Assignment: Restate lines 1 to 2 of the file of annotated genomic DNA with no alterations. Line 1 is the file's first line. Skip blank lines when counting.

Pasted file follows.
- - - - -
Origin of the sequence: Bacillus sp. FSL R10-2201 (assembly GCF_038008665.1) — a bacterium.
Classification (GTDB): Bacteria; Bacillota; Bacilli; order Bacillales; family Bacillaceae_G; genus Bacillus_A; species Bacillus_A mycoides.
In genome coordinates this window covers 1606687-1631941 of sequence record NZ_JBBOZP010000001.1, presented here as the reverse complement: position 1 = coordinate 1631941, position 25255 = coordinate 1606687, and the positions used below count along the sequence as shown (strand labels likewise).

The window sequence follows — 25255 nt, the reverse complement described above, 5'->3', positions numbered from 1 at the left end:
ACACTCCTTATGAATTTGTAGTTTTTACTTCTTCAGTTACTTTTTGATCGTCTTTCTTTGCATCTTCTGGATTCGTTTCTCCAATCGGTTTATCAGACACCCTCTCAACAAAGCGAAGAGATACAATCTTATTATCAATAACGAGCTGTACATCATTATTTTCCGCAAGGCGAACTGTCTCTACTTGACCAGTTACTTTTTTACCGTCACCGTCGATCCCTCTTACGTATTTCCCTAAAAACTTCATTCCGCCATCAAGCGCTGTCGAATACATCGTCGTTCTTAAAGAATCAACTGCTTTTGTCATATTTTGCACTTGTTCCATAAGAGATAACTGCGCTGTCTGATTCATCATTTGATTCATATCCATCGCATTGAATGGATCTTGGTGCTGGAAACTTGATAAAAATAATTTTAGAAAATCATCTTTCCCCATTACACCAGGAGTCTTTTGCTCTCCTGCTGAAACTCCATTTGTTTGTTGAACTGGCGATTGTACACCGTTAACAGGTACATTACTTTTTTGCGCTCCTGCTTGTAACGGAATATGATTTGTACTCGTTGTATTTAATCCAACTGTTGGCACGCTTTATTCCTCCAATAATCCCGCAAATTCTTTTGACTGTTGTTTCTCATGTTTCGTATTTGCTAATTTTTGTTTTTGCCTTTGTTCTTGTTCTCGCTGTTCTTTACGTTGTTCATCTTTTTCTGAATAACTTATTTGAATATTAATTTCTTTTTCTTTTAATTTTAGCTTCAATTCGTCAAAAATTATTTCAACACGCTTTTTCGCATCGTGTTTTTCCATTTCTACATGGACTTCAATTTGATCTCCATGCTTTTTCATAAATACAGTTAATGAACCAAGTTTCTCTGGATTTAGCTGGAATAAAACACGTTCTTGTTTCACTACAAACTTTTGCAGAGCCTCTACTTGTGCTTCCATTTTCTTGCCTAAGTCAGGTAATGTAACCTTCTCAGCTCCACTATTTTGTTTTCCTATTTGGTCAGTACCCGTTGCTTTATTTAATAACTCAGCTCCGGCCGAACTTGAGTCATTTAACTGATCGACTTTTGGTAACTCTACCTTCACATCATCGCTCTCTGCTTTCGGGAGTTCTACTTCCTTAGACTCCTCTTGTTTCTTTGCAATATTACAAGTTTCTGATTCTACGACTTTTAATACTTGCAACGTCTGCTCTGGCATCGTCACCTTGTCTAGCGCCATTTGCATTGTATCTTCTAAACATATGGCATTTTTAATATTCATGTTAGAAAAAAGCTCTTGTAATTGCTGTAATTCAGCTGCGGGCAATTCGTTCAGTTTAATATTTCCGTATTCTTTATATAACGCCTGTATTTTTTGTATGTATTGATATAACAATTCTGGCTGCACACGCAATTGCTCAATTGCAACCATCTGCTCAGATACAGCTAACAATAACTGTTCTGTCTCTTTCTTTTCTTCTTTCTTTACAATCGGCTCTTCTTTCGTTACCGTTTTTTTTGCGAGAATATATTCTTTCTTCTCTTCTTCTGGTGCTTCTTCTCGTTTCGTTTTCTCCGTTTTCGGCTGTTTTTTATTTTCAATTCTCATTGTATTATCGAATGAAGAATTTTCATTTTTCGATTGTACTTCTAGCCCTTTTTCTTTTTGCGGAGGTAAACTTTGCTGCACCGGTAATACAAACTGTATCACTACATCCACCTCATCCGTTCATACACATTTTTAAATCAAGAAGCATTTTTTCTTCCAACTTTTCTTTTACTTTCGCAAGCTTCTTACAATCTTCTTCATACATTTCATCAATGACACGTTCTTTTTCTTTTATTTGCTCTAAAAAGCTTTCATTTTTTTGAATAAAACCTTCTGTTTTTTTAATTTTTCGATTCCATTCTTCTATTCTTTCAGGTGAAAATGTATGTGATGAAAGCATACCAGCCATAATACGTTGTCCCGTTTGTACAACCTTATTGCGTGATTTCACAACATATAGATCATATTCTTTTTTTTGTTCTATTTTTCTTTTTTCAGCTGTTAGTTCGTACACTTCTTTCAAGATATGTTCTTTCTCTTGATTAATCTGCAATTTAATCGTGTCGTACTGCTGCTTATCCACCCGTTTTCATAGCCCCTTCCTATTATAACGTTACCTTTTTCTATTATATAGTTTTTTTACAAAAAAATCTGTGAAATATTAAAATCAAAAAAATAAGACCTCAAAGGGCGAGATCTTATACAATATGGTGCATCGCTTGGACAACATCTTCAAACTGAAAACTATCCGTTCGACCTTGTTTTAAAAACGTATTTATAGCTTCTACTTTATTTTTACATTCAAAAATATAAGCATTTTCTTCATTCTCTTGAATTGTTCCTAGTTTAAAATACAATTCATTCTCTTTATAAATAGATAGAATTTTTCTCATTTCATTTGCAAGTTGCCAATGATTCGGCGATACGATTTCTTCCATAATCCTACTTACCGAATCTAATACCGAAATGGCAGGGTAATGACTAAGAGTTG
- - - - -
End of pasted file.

Origin of the sequence: Bacillus sp. FSL R10-2201 (assembly GCF_038008665.1) — a bacterium.
Classification (GTDB): Bacteria; Bacillota; Bacilli; order Bacillales; family Bacillaceae_G; genus Bacillus_A; species Bacillus_A mycoides.